How funny would it be if literary figures had nicknames like street thugs? Pretty funny, it turns out. We’d be discussing “Boom-Boom-In-Da-Room Harold Bloom” and “my Once-A-Week-O Freak-O Critique-O Michiko Kakutani.” Those are from a short story by J. Robert Lennon. Taking the form of the authors’ notes at the back of a short story collection, it features a list of “shout-outs” to my “homies” by a writer who apparently killed some people in real life. His list goes on.
Tommy “Tomcat” Lynchin’ Pynchon; Write-Till-She-Moan Toni More-and-Morrison; Abracadabra-Gift-a-Gab Gabriel García Park-It-In-The-Fiction-Market Márquez; Donny Fill-O, Chill-O, Careful-Not-Ta-Spill-O DeLillo; and finally, the Chairman of the Boards, the Original Globe-Trotter, Sir Mike-It, Spike-It, As-You-Like-It, Mistah Bling-Bling-Play’s-the-Thing, the Killa of Fear, William Shake-Bake-and-Take-A-Bow Shakespeare. Word.
It’s one of the best gags in the book, and it could sum up Fakes: An Anthology of Pseudo-Interviews, Faux-Lectures, Quasi-Letters, “Found” Texts, and Other Fraudulent Artifacts. Editors David Shields and Matthew Vollmer define a “fraudulent artifact” as
a text purporting to be a particular form of writing—a journal entry, a note, a yearbook letter, an e-mail, a transcript of a speech, a grocery list, a musical score, a screenplay—which also tells a story, stirs thought and emotion, inspires inquiry, initiates action, and/or calls into question that which is—or has purported to be—real.
As far as selecting fiction that purports to be other kinds of documents, Shields and Vollmer have done a marvelous job. Fakes include disclaimers, instructions, personal ads, police blotters, and Twitter feeds by writers like Lorrie Moore, George Saunders, Lydia Davis, and J. G. Ballard. These are joyful, puzzling works that make you feel young and perplexed and excited about the possibilities of literature. But, notable exceptions aside—Elizabeth Stuckey French provides a devastating interview between a college student and his mentally handicapped brother, for example—this is very light reading. Fakes devotes itself to jokes, wordplay, formal innovation, and the contrast between literary and pop sensibilities. Like that list of thug nicknames. Or Chris Bachelder’s Amazon reviews of his own beard. Or Jack Pendarvis’s fake publisher’s catalog, written by a troubled publisher who’s about to slit his throat. It is contemporary fiction whose highest ambition is to poke fun at contemporary fiction.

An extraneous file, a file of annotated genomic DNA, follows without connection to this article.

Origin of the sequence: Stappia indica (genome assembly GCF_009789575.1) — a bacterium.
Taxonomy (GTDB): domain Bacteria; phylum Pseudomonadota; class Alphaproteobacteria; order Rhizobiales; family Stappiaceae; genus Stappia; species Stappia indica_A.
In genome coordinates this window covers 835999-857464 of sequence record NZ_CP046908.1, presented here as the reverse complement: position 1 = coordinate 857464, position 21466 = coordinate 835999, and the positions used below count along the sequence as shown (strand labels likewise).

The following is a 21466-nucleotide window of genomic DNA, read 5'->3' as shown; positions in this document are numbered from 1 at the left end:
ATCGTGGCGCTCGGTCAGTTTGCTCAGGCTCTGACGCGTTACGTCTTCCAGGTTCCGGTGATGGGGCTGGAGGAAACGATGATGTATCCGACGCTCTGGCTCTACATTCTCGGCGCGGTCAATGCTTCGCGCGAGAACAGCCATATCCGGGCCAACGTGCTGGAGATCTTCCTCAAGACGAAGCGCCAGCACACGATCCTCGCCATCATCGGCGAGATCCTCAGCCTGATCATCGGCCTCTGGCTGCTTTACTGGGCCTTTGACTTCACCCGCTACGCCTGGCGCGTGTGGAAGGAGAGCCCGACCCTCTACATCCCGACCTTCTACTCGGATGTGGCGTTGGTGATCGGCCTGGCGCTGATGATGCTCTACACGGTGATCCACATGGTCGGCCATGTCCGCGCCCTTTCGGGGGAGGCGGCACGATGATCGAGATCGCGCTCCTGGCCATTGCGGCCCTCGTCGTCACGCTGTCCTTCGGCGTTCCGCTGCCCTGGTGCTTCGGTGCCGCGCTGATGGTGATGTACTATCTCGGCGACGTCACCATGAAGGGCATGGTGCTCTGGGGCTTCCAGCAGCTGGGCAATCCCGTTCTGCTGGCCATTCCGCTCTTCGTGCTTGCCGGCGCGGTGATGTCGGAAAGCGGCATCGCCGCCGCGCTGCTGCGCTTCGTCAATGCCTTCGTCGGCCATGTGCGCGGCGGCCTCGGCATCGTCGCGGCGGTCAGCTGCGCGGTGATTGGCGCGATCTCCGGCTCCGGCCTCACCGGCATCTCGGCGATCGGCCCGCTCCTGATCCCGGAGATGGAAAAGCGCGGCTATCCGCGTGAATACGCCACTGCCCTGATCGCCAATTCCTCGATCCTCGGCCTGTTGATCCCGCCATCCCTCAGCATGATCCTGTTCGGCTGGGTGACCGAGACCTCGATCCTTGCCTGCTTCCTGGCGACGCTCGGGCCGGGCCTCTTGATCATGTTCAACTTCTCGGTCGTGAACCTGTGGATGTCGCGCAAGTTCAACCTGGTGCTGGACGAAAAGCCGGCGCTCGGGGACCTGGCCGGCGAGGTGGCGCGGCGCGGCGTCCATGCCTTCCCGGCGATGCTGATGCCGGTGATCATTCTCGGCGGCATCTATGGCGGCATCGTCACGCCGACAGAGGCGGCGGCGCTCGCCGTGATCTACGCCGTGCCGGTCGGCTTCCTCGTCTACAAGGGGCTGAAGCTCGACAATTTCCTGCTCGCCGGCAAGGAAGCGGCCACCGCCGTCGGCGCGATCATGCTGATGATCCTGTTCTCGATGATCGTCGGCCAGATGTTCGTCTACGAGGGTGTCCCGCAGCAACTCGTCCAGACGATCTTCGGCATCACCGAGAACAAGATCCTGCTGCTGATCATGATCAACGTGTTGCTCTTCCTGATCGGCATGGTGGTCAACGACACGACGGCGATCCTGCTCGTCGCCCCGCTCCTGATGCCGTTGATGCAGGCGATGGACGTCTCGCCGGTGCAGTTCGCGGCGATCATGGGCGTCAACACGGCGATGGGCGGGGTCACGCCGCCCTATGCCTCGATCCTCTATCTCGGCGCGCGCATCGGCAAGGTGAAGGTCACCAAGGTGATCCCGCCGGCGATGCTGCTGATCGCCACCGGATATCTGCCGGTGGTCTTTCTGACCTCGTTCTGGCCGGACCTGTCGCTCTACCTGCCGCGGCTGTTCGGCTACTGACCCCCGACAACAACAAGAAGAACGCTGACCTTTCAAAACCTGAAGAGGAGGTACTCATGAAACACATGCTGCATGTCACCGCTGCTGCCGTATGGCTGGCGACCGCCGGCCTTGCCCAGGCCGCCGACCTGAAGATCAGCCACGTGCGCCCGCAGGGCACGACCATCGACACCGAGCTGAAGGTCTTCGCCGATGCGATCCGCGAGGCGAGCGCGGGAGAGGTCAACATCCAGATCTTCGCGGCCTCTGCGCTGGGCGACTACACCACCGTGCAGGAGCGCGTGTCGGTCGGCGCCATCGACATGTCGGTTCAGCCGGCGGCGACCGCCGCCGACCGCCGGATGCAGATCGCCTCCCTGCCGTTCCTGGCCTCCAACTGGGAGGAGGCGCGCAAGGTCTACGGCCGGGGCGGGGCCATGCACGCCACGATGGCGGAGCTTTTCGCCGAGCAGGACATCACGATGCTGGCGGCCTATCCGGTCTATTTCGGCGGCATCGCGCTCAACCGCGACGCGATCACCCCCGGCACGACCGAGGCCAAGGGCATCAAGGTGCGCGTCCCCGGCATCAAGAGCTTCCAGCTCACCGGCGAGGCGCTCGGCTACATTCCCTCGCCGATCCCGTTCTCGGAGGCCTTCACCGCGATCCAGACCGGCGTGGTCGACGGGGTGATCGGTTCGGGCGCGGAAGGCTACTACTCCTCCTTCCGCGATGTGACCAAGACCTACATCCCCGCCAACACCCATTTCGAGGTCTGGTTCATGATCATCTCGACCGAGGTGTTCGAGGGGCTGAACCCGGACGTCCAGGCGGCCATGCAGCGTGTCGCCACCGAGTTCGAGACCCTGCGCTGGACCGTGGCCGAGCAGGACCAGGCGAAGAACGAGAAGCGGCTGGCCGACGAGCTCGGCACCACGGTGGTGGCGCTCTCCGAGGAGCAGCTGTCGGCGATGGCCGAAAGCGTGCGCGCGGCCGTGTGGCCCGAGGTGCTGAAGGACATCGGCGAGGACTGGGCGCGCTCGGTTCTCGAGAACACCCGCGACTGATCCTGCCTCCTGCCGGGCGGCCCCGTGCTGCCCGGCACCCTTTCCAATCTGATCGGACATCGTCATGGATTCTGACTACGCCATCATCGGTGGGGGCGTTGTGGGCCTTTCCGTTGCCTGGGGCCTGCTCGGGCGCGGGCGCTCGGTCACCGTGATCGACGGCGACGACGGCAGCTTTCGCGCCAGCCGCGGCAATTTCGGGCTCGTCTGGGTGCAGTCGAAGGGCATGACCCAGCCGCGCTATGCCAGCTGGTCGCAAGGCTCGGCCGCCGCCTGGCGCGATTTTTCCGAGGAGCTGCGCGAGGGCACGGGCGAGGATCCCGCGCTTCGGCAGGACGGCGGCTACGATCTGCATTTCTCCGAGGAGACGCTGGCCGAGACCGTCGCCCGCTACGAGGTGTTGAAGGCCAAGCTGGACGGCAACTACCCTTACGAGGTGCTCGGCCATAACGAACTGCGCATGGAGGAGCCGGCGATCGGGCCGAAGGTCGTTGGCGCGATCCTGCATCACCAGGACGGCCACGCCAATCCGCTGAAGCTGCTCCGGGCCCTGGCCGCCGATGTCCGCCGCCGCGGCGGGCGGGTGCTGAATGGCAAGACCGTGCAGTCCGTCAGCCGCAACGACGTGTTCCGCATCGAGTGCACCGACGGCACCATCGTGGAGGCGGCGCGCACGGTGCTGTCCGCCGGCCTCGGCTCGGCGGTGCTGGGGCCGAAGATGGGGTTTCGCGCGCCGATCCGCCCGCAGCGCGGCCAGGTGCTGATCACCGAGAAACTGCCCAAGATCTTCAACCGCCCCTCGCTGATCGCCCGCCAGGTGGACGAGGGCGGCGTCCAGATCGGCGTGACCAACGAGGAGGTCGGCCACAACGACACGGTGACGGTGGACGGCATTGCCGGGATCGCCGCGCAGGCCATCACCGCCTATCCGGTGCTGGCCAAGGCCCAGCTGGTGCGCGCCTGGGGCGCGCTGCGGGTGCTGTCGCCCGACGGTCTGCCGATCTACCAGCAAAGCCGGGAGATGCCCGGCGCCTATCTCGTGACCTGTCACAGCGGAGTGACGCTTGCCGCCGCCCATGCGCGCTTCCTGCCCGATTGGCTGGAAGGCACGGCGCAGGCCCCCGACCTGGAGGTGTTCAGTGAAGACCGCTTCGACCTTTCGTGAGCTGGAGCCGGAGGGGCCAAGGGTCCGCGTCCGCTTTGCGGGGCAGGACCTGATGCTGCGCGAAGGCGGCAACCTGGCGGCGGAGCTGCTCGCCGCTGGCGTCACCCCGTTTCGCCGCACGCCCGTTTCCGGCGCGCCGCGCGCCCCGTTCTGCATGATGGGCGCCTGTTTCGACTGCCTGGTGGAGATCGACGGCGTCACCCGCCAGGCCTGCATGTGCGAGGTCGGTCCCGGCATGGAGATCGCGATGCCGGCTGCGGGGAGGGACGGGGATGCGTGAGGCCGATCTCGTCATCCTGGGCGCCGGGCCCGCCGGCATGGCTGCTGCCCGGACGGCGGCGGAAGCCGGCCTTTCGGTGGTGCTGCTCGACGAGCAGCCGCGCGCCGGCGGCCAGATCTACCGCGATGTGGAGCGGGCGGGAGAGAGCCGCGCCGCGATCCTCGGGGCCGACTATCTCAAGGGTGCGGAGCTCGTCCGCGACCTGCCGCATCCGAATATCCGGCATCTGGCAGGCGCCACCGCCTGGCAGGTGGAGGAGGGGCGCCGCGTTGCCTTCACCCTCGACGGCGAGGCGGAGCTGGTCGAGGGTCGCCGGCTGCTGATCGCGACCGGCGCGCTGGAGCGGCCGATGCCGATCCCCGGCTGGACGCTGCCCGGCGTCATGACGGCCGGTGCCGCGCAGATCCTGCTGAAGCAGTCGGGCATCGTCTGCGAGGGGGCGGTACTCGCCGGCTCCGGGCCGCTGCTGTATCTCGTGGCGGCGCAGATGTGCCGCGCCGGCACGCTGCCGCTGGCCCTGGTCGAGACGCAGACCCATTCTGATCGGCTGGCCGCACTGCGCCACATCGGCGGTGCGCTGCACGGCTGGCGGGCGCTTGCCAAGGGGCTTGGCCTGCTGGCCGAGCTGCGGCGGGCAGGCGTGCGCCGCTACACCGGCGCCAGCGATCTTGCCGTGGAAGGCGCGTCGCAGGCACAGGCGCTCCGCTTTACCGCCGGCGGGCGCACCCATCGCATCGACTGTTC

Published by Norton, Fakes is what you might call a Norton anthology with a lower-case a. Three of its forty stories are credited as having first appeared in McSweeney’s Internet Tendency, but that number feels low. The anthology will compete with the Best American Nonrequired Reading Series for a prime spot on creative writing syllabi, and college students will identify with its petulantly clever stories, like Mark Halliday’s essay by a 9th grader, “One Thousand Words on Why You Should Not Talk During a Fire Drill.” But must we really teach college students—a generation raised on The Onion, The Colbert Report, and sincere YouTube videos taken hilariously out of context—about subverting traditional narrative forms? Aren’t they the ones teaching us?
Fakes approaches one of the most exciting topics in fiction with an ass-backward sense of our moment in history. The introduction implies, grandiosely, that creative reappropriation is an essentially literary pursuit, and a relatively recent one—the oldest copyright date in Fakes is 1985. But ever since, oh let’s say 1985, literature has struggled to keep pace with creative reappropriations in pop culture and on the Internet. I wish Fakes had make a different, even more grandiose argument: that today’s “new” narrative forms on TV and the Internet have their origins in the literary past. An appendix lists older “fraudulent artifacts” by Bram Stoker, Mark Twain, Jorge Luis Borges, and Vladimir Nabokov. Why stop there? Why not list every writer ever? All writers have ever done is create fraudulent artifacts. But I suppose that wouldn’t fit on a syllabus.
– Brian Hurley